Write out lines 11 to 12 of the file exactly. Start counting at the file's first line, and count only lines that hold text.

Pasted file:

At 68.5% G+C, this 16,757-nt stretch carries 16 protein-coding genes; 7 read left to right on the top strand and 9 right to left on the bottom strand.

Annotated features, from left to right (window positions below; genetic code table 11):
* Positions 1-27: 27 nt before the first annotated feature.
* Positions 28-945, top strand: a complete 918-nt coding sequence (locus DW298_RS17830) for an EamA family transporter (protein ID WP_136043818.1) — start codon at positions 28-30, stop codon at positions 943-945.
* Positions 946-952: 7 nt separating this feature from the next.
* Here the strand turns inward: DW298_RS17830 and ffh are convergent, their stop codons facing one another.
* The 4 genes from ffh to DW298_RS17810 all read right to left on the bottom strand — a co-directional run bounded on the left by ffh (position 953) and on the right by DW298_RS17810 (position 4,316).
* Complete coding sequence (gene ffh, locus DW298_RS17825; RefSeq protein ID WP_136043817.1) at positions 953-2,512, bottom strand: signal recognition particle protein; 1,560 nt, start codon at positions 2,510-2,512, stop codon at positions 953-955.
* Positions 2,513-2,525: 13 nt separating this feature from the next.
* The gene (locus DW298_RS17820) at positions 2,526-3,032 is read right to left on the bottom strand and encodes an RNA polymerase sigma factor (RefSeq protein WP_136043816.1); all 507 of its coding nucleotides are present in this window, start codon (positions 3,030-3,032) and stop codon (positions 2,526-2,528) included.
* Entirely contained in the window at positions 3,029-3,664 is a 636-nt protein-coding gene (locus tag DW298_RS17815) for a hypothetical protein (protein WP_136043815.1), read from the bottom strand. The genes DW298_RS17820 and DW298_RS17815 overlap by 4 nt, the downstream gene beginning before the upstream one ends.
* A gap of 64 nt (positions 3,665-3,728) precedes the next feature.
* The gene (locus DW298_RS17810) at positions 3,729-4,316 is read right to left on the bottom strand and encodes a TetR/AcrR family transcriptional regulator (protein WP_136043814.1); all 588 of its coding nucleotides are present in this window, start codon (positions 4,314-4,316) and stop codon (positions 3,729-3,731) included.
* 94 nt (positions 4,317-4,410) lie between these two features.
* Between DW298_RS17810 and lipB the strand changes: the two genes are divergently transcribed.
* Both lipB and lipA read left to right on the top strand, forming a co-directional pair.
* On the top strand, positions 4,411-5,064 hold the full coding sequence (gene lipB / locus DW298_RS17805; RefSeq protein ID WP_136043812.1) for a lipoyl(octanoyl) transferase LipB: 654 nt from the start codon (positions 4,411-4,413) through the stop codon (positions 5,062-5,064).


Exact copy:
* Entirely contained in the window at positions 3,029-3,664 is a 636-nt protein-coding gene (locus tag DW298_RS17815) for a hypothetical protein (protein WP_136043815.1), read from the bottom strand. The genes DW298_RS17820 and DW298_RS17815 overlap by 4 nt, the downstream gene beginning before the upstream one ends.
* A gap of 64 nt (positions 3,665-3,728) precedes the next feature.